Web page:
Bonnie wasn’t sure what she might have made of such encouragement. She’d never been the type of person to accept help easily, and never asked for it. She’d gotten her first job as soon as she could, working at 15 in a drugstore restaurant as cook, waitress and busboy, sometimes all in the same shift. She took the bus to and from her restaurant job, finishing her homework when the ride didn’t make her nauseous. Sometimes even when she was nauseous, she’d fake work on her homework so the local pothead on his way to the head-shop didn’t insist on carrying on his never-ending anti-government rant in the seat next to her, all the while steadily exhaling remnants of his long-held smoke at her as he spewed his nonsense. It always seemed best to stay under radar, keep your head down, avoid eye contact (especially with ranting potheads), and take care of your business by yourself.

And while she would have done better to save everything she earned for college, she had a hard time not spending all her meager wages and tips on small luxuries. Mostly art books and art supplies, which went to good use, but also the occasional cute angora sweater in pink, a color that she thought looked good against her pale, sometimes blotchy skin and didn’t make her hair look so bad. Oh and a pair of super wide bell bottom hip-hugger jeans. Or two. It wasn’t that her parents couldn’t afford to get these kinds of things for her. Bonnie didn’t want to ask.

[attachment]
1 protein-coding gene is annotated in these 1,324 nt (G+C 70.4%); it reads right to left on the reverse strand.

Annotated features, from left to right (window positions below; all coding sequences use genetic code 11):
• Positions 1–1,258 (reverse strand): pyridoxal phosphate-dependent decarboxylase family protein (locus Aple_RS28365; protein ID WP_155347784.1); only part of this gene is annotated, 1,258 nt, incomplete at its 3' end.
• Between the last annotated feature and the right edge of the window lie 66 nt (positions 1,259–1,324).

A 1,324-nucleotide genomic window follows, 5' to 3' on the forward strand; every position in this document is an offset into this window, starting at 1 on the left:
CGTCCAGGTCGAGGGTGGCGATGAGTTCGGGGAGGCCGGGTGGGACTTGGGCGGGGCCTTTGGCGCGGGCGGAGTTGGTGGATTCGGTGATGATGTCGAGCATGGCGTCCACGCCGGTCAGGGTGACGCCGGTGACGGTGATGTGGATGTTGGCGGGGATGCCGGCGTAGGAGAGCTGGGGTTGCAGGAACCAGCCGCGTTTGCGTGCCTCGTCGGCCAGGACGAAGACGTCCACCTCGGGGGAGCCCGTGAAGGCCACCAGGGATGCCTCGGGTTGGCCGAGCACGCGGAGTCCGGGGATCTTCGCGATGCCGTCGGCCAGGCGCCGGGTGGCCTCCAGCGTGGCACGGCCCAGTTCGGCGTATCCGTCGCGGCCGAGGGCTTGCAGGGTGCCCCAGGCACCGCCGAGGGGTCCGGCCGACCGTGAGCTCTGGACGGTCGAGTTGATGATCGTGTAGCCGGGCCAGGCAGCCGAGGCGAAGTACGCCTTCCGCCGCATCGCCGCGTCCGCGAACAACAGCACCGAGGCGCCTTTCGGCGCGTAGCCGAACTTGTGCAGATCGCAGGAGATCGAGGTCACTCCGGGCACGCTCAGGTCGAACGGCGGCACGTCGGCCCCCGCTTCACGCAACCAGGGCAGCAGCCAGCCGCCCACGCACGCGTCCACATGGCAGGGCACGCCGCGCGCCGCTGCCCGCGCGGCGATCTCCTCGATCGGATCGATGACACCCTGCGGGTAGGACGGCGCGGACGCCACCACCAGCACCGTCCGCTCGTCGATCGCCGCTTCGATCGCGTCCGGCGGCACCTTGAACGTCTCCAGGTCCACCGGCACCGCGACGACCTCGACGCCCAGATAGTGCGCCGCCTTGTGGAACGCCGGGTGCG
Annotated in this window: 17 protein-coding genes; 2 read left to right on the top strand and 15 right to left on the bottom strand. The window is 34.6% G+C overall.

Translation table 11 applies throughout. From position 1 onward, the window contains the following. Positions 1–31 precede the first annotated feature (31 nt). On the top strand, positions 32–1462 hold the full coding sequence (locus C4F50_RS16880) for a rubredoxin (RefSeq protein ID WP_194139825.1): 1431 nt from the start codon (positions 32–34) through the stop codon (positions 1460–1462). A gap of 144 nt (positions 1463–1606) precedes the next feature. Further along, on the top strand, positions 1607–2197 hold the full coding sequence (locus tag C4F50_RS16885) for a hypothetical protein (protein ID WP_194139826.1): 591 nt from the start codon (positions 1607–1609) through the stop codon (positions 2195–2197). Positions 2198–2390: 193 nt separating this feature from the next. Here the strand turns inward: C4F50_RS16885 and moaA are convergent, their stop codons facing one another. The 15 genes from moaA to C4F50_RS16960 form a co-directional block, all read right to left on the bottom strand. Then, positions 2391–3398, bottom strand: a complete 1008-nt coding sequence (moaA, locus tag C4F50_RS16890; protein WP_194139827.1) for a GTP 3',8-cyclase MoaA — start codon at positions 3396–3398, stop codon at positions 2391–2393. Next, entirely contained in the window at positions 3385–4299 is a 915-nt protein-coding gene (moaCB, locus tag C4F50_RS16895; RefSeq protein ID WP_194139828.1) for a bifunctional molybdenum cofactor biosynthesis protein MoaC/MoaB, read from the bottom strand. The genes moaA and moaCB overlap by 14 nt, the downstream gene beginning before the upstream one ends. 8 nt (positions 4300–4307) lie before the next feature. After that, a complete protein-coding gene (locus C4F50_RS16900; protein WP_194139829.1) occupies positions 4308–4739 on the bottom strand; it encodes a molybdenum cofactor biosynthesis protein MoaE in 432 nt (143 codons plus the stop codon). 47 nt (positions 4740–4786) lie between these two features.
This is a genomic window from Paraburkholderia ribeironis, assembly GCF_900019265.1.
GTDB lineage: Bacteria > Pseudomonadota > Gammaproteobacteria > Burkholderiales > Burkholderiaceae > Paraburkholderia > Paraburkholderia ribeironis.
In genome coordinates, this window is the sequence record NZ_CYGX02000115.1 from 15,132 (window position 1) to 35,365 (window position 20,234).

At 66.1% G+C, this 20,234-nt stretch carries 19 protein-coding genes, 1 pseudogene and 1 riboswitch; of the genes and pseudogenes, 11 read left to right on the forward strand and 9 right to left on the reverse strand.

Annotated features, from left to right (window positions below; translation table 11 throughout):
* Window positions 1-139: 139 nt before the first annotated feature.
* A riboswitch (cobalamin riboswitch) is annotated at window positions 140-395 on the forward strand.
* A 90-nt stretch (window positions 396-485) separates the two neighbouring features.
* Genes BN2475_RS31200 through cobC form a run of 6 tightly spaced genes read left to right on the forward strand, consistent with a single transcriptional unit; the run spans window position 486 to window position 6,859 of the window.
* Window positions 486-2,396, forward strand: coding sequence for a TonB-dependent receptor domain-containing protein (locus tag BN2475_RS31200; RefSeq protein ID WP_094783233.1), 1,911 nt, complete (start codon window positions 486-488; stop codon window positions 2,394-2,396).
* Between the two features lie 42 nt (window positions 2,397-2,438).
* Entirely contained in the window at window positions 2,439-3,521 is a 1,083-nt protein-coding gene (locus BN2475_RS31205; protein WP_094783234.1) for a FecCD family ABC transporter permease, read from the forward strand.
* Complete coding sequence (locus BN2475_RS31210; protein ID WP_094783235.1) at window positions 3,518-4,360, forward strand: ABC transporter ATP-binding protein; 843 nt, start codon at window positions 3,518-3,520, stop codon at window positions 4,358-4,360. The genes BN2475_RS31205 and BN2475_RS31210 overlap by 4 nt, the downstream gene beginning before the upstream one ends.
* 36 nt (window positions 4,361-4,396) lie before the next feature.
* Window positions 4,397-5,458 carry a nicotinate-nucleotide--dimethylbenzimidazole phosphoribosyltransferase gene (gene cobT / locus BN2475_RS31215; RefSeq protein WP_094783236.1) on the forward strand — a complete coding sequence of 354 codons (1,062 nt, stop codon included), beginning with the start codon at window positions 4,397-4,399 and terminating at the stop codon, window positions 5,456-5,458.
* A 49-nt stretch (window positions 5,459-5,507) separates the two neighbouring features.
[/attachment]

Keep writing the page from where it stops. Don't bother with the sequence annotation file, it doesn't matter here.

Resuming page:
And maybe that meant she was to blame for where she was after all. If you don’t ask for help or mentoring, you don’t get it. Instead you got angora sweaters that kick up so much static electricity that your limp hair goes even flatter against your neck and shoulders; hip-hugger jeans that quickly go out of style; and, just that day, an ugly curly, short haircut to fix the frisé frizzies. Instead you wound up at the nearest college that would take you, that your parents could mostly afford, with loans and part time jobs to pay the rest of the way.

So that’s where things stood for Bonnie Huber, visiting Paris, France in January 1979. In a few months, about when the perm grew out, she’d have to declare a major, and she still had no clue which direction she should take. And now she was standing right in front of a guy who had always had a clear sense of direction, and always seemed to have others for pushing him along when he needed to be pushed.